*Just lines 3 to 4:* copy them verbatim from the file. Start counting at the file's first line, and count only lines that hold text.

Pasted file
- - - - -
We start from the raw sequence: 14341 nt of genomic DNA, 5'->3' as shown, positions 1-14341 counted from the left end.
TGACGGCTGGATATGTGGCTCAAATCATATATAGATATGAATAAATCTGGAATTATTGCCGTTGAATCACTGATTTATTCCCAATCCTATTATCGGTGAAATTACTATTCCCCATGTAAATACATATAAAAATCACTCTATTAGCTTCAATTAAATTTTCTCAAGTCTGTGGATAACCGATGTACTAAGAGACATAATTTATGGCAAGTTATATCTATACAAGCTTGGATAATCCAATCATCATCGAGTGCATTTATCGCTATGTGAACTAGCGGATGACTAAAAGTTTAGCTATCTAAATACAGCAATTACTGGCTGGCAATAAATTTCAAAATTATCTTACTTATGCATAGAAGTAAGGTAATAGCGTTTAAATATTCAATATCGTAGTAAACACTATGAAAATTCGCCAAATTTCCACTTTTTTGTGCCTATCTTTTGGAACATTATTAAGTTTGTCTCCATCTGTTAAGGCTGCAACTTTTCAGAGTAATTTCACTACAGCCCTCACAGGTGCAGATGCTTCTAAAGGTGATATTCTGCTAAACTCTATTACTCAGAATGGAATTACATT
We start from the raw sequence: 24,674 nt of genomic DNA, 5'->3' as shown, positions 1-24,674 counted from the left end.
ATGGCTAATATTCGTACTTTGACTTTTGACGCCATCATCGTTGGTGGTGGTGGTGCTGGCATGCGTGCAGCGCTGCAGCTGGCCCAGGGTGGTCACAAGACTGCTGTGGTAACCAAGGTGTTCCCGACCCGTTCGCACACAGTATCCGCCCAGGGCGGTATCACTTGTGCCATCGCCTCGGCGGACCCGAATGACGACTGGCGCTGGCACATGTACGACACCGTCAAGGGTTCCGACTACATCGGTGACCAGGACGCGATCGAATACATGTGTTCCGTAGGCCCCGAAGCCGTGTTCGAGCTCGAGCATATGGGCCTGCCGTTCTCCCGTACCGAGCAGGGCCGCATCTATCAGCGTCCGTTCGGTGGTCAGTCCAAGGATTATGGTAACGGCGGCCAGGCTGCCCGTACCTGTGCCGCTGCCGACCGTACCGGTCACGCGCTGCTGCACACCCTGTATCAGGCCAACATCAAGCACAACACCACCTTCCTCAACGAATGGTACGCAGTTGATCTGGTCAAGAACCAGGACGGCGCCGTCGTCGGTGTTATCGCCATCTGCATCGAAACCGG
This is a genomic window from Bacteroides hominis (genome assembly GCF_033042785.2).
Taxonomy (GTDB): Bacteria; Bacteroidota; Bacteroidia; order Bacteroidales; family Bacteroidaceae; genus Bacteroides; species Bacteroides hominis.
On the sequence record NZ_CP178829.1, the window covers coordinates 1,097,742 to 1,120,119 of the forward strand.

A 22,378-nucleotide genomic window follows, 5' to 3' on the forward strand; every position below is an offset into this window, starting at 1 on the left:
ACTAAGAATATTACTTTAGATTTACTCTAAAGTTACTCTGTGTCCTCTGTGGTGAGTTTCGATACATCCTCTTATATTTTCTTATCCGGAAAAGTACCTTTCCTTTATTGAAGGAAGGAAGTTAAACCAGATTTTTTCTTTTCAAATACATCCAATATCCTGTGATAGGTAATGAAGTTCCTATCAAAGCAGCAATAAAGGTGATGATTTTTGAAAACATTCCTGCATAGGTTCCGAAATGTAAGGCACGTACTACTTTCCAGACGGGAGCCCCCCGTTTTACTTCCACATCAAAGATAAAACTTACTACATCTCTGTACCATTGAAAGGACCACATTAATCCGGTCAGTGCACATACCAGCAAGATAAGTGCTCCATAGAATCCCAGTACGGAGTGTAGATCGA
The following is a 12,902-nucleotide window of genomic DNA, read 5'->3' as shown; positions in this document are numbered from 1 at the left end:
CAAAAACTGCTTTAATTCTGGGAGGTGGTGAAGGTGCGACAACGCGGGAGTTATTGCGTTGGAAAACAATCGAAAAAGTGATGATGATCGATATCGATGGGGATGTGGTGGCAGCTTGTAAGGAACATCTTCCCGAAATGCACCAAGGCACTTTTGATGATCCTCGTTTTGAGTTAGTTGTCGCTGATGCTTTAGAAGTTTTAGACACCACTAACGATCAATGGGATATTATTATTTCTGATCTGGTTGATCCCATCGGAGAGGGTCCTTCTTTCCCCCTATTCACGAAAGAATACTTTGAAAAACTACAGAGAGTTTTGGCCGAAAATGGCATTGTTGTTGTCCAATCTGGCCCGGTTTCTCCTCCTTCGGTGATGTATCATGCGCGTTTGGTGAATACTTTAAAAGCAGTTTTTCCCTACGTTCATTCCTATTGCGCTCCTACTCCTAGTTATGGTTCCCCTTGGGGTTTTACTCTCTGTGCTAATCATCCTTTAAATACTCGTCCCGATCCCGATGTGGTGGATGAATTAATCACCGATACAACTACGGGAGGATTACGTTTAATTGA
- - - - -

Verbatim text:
We start from the raw sequence: 24,674 nt of genomic DNA, 5'->3' as shown, positions 1-24,674 counted from the left end.
ATGGCTAATATTCGTACTTTGACTTTTGACGCCATCATCGTTGGTGGTGGTGGTGCTGGCATGCGTGCAGCGCTGCAGCTGGCCCAGGGTGGTCACAAGACTGCTGTGGTAACCAAGGTGTTCCCGACCCGTTCGCACACAGTATCCGCCCAGGGCGGTATCACTTGTGCCATCGCCTCGGCGGACCCGAATGACGACTGGCGCTGGCACATGTACGACACCGTCAAGGGTTCCGACTACATCGGTGACCAGGACGCGATCGAATACATGTGTTCCGTAGGCCCCGAAGCCGTGTTCGAGCTCGAGCATATGGGCCTGCCGTTCTCCCGTACCGAGCAGGGCCGCATCTATCAGCGTCCGTTCGGTGGTCAGTCCAAGGATTATGGTAACGGCGGCCAGGCTGCCCGTACCTGTGCCGCTGCCGACCGTACCGGTCACGCGCTGCTGCACACCCTGTATCAGGCCAACATCAAGCACAACACCACCTTCCTCAACGAATGGTACGCAGTTGATCTGGTCAAGAACCAGGACGGCGCCGTCGTCGGTGTTATCGCCATCTGCATCGAAACCGG